Day 12

After a week of waking up at 6:30, I was ready to sleep in but, alas, there is no time to sleep when you’re somewhere as exciting as Cape Town. At approx. 7:30 sixteen girls from the Connect program boarded a bus taking us to the Garden Route Game Lodge. 3.5 hrs later (filled with sleeping and a lot of reading), we arrived at this slice of heaven on earth. See below (or the photo gallery) for pictures of this place– from the deck where we had “high tea”, dry grasslands went on for miles, completely preserved.

At 4:30, we were introduced to our lovely guide, Ines, and set out for our first game drive of the trip. The first animal we came across was a beautiful white rhino named Tim. This dude was huge and we were only about 5 ft away from him. Ines told us a wonderful story about how one time Tim turned his back and urinated directly into the faces of a bunch of elderly Swiss tourists. Unfortunately, we were not so lucky but maybe next time :/

Next, we ran into a bunch of Cape Buffalo, one of the strongest animals in South Africa who gave us a stare down. They routinely pierce animals with their strong “headpieces” and, honestly, I was scared. Ines explained how the animals are socialized to see our vehicle as one object without humans inside of it and have nothing negative to associate it with. However, if we were to leave the vehicle, we would be charged in a minute. Scary stuff.

We drove around a bit more running into some more rhinos (mother and baby!), ostriches, lots of antelope, a hippo, and cheetahs! About halfway through the drive, Ines put us in park, turned around, and said, “you guys are a little quiet– let’s get some alcohol in you!!” We hopped out of the truck (less than .5 miles from some rhinos!!!) and watched the sunset with drinks-of-choice in hand… a once-in-a-lifetime experience.

After a delicious curry-filled dinner and warm bonfire, we headed back out for a night drive, hoping to see some nocturnal animals (owls, small cats, jaguars, etc.). Sadly, we had no such luck but we did run into a family of porcupines and learn how to tell true South in the Southern Hemisphere from our guide during the nightly hot chocolate break. Still worth it.

Now I’m sitting in bed, ready to pass out even if it’s only 10:30pm. Tomorrow morning we’ll be up early again to head out on our sunrise drive so sleep is imperative! Xhosa word of the day is “cheetah”, the coolest animal of the day: ingwenkala.

Day 9

WOW, today was crazy. During my last week in the maternity ward, there have been an average of 2-3 births per day. Today, however, SEVEN BABIES were born! Seven! Our first task this morning was to take the blood pressure of all of the mothers-in-waiting. Not only did they fill the chairs but they also had to be hoisted onto some extra beds in the post-natal area… these mamas were all about to pop. Around 8:30, one of the sisters handed Nikki and me a pair of sterile gloves and said “When this baby comes out, you’re the ones who are catching it.” In that moment, I knew today would be something special.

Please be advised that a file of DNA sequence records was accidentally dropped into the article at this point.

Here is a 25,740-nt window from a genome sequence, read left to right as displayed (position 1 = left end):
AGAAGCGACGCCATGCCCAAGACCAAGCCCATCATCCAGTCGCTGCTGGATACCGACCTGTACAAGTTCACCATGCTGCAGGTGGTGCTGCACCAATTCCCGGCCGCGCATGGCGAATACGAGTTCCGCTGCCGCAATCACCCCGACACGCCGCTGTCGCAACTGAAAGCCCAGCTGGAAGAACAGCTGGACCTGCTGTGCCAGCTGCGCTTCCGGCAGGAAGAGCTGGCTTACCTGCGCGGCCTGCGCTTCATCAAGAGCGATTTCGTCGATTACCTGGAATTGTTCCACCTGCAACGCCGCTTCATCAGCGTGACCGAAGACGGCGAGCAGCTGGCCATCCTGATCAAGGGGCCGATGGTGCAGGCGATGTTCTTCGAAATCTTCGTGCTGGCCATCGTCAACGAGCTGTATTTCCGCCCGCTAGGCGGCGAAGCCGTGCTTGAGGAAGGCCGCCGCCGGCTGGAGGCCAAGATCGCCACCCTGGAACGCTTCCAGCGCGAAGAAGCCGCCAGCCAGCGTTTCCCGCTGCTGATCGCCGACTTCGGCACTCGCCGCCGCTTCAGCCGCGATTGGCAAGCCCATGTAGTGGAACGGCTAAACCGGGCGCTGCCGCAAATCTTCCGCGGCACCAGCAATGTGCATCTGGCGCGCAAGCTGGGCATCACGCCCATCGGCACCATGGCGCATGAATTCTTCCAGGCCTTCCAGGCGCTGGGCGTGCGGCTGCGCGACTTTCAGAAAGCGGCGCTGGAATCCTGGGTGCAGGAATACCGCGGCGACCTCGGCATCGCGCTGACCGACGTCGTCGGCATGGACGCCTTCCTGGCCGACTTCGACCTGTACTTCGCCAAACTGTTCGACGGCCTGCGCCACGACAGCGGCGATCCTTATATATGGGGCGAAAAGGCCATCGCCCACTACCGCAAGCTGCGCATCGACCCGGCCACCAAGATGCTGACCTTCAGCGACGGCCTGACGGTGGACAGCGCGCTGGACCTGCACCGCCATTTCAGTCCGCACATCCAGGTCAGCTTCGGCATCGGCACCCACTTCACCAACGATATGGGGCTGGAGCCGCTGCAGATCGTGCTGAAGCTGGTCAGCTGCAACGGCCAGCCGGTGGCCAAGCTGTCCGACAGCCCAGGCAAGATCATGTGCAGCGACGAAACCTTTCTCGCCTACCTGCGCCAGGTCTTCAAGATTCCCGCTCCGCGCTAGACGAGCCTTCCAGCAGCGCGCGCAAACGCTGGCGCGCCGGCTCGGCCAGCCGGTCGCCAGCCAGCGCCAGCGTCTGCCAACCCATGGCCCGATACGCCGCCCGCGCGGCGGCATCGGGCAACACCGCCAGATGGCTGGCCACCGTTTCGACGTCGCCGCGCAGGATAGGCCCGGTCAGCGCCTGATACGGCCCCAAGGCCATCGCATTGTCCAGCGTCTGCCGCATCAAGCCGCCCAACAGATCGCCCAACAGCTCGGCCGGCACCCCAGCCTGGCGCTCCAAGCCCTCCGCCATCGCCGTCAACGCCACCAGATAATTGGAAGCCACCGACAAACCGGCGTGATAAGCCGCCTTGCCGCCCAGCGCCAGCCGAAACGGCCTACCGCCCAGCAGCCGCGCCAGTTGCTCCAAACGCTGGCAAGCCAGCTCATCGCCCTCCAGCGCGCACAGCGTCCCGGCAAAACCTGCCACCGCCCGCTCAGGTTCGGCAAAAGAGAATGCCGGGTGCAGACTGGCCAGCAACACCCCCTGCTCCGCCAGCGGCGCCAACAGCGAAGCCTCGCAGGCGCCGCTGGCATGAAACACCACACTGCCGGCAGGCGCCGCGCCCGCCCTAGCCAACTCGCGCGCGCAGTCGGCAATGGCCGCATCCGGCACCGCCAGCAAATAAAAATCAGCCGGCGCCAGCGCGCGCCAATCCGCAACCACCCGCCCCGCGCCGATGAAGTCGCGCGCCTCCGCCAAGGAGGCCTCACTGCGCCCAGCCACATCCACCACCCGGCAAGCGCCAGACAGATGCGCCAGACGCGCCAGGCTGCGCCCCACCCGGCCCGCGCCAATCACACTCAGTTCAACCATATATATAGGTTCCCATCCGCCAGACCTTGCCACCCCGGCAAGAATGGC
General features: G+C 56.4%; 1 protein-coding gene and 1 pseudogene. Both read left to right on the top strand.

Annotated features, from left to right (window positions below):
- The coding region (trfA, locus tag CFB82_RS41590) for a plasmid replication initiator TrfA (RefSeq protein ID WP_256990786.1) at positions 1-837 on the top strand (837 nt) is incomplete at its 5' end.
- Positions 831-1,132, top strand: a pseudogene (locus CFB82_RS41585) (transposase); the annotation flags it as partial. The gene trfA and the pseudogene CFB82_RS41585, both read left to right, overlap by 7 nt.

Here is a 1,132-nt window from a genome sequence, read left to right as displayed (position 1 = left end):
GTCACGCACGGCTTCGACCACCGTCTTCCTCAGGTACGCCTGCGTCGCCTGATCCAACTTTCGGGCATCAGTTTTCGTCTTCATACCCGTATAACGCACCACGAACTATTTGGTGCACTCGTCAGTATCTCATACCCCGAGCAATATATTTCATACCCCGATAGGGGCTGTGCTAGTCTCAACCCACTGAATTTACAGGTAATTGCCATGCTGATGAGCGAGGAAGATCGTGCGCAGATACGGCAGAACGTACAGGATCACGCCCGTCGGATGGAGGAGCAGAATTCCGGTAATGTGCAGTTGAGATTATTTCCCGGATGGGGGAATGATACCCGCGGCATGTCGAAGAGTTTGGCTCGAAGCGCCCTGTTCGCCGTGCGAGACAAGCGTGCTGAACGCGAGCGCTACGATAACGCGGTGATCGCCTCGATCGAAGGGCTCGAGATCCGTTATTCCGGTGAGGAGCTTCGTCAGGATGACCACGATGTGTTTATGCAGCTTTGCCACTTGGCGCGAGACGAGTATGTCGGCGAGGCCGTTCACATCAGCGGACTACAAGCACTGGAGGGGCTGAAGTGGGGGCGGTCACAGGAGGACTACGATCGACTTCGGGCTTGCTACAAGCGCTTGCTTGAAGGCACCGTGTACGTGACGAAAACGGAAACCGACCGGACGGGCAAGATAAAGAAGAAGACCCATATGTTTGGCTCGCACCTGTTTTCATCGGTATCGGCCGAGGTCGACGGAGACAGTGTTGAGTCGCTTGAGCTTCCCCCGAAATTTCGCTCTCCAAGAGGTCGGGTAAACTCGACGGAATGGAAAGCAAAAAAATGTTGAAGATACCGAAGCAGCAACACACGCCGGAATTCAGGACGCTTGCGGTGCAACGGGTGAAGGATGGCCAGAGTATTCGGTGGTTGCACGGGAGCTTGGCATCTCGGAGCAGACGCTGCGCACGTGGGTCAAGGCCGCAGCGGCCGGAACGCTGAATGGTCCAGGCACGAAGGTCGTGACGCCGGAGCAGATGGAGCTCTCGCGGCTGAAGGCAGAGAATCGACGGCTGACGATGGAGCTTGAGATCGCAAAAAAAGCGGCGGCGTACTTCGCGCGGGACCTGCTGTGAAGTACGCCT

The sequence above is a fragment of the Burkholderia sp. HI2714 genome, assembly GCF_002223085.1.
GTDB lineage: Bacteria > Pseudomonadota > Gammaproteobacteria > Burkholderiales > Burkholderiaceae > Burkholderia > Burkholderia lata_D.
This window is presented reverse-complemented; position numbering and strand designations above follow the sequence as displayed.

As the day continued and the three other Mercer interns arrived, the five of us were very lucky to directly assist the nurses and play a large role in some of the births. While the nurses were always on-hand to assist us when we needed help or guidance, they are so excited about the prospect of teaching us how to do what they do which has been really fun. After just a week of watching deliveries, we were literally elbows deep, doing things you wouldn’t dream of doing in America until you were at least halfway through Medical School. From pep talks to the mothers all the way to writing the birth certificates, we were hands on at every step today. This was a huge turning point for my ~adventure~ so far in South Africa and the first time I could really see myself pursuing a career as an Obstetrician… a fun thought!

Obviously, this post would not be complete without talking about the wonderful mothers who let students talk them through / deliver their babies. They were extraordinarily welcoming and agreed with the nurses when it came to promoting learning. They were excited that we were helping them and getting something out of it as well. The mothers today were also the most social of any day so far. They laughed and talked with us about how they would “never again” have a child even though the midwife claimed she’d see them “on the same bed this time next year”. Also, because many women here don’t have ultrasounds before giving birth, some were happier than others about the gender of their babies. One mother was disappointed it was a girl because “I already have one of those and don’t want to try again” lol. Being the person to hand them a newborn and see their reaction as they find their own resemblance in a little one is like nothing else. Being a part of such an important moment for mother and child (their birthday!) and guiding them through an extremely scary and vulnerable time is what is so appealing to me about OB/GYN. I feel like it would never get old.

After work, I went with a group of Connectors to Bo-Kaap Kombuis in the historic (and beautiful!) neighborhood of Bo-Kaap nestled right below Lion’s Head. This restaurant offered a fantastic view and a delicious buffet-style selection of Cape Malay food. The Cape Malays are a South African ethnic group originally from the Dutch East Indies, brought to the Cape when it was settled as a Dutch colony. The menu included lots of curry, rooti, rice, and various meat pastries (samoosas). Absolutely delectable and yet another restaurant that I would highly recommend. Xhosa word of the day is “boy”, the gender one mother wanted her little girl to be: nkwenkwe.